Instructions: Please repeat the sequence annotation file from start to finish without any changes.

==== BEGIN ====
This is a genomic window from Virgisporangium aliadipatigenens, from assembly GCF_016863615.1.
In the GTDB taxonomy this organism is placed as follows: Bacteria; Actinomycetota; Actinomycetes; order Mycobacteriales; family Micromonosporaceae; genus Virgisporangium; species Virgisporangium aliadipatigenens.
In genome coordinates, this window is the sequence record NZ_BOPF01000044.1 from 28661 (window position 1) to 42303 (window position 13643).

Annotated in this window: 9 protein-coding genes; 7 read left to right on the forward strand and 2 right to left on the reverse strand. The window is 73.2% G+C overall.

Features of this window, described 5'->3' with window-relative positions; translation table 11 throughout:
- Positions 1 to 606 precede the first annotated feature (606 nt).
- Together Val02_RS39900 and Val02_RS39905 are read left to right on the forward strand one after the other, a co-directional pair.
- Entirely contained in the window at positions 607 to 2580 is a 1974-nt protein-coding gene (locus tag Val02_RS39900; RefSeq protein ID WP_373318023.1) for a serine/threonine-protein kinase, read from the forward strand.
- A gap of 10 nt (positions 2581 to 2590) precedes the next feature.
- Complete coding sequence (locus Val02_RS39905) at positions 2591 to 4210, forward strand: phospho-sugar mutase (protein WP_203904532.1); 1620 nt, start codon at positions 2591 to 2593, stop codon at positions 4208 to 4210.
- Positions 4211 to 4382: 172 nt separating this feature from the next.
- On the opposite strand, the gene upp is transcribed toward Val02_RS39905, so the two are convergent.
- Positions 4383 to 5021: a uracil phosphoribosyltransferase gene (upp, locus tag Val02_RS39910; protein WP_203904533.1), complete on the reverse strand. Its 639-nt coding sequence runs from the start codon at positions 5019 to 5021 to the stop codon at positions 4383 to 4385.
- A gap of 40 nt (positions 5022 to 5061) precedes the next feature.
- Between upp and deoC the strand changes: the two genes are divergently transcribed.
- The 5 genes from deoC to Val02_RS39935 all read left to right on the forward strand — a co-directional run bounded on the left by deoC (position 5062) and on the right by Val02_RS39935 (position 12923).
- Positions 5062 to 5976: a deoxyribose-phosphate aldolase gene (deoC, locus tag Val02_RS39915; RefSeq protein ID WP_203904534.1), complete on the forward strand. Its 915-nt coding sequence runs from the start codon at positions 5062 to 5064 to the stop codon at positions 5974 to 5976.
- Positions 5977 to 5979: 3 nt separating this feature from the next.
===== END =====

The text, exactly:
This is a genomic window from Virgisporangium aliadipatigenens, from assembly GCF_016863615.1.
In the GTDB taxonomy this organism is placed as follows: Bacteria; Actinomycetota; Actinomycetes; order Mycobacteriales; family Micromonosporaceae; genus Virgisporangium; species Virgisporangium aliadipatigenens.
In genome coordinates, this window is the sequence record NZ_BOPF01000044.1 from 28661 (window position 1) to 42303 (window position 13643).

Annotated in this window: 9 protein-coding genes; 7 read left to right on the forward strand and 2 right to left on the reverse strand. The window is 73.2% G+C overall.

Features of this window, described 5'->3' with window-relative positions; translation table 11 throughout:
- Positions 1 to 606 precede the first annotated feature (606 nt).
- Together Val02_RS39900 and Val02_RS39905 are read left to right on the forward strand one after the other, a co-directional pair.
- Entirely contained in the window at positions 607 to 2580 is a 1974-nt protein-coding gene (locus tag Val02_RS39900; RefSeq protein ID WP_373318023.1) for a serine/threonine-protein kinase, read from the forward strand.
- A gap of 10 nt (positions 2581 to 2590) precedes the next feature.
- Complete coding sequence (locus Val02_RS39905) at positions 2591 to 4210, forward strand: phospho-sugar mutase (protein WP_203904532.1); 1620 nt, start codon at positions 2591 to 2593, stop codon at positions 4208 to 4210.
- Positions 4211 to 4382: 172 nt separating this feature from the next.
- On the opposite strand, the gene upp is transcribed toward Val02_RS39905, so the two are convergent.
- Positions 4383 to 5021: a uracil phosphoribosyltransferase gene (upp, locus tag Val02_RS39910; protein WP_203904533.1), complete on the reverse strand. Its 639-nt coding sequence runs from the start codon at positions 5019 to 5021 to the stop codon at positions 4383 to 4385.
- A gap of 40 nt (positions 5022 to 5061) precedes the next feature.
- Between upp and deoC the strand changes: the two genes are divergently transcribed.
- The 5 genes from deoC to Val02_RS39935 all read left to right on the forward strand — a co-directional run bounded on the left by deoC (position 5062) and on the right by Val02_RS39935 (position 12923).
- Positions 5062 to 5976: a deoxyribose-phosphate aldolase gene (deoC, locus tag Val02_RS39915; RefSeq protein ID WP_203904534.1), complete on the forward strand. Its 915-nt coding sequence runs from the start codon at positions 5062 to 5064 to the stop codon at positions 5974 to 5976.
- Positions 5977 to 5979: 3 nt separating this feature from the next.